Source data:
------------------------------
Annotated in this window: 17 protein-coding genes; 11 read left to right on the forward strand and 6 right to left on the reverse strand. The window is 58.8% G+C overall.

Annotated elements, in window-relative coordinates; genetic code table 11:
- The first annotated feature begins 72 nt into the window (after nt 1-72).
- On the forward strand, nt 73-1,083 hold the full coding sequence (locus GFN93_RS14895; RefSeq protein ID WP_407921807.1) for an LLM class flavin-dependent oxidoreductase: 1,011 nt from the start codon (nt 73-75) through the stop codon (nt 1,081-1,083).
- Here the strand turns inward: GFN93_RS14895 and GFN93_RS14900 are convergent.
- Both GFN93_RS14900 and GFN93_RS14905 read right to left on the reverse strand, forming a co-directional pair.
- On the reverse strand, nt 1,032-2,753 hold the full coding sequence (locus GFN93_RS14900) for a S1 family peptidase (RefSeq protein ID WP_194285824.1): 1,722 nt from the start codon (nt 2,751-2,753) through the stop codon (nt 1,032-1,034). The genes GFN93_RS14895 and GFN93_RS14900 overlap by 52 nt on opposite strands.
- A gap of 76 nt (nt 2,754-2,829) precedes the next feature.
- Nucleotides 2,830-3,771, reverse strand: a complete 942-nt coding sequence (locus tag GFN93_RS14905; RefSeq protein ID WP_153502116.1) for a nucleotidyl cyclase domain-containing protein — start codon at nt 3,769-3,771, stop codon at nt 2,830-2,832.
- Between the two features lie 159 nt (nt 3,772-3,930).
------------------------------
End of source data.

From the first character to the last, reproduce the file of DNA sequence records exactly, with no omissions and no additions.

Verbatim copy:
Annotated in this window: 17 protein-coding genes; 11 read left to right on the forward strand and 6 right to left on the reverse strand. The window is 58.8% G+C overall.

Annotated elements, in window-relative coordinates; genetic code table 11:
- The first annotated feature begins 72 nt into the window (after nt 1-72).
- On the forward strand, nt 73-1,083 hold the full coding sequence (locus GFN93_RS14895; RefSeq protein ID WP_407921807.1) for an LLM class flavin-dependent oxidoreductase: 1,011 nt from the start codon (nt 73-75) through the stop codon (nt 1,081-1,083).
- Here the strand turns inward: GFN93_RS14895 and GFN93_RS14900 are convergent.
- Both GFN93_RS14900 and GFN93_RS14905 read right to left on the reverse strand, forming a co-directional pair.
- On the reverse strand, nt 1,032-2,753 hold the full coding sequence (locus GFN93_RS14900) for a S1 family peptidase (RefSeq protein ID WP_194285824.1): 1,722 nt from the start codon (nt 2,751-2,753) through the stop codon (nt 1,032-1,034). The genes GFN93_RS14895 and GFN93_RS14900 overlap by 52 nt on opposite strands.
- A gap of 76 nt (nt 2,754-2,829) precedes the next feature.
- Nucleotides 2,830-3,771, reverse strand: a complete 942-nt coding sequence (locus tag GFN93_RS14905; RefSeq protein ID WP_153502116.1) for a nucleotidyl cyclase domain-containing protein — start codon at nt 3,769-3,771, stop codon at nt 2,830-2,832.
- Between the two features lie 159 nt (nt 3,772-3,930).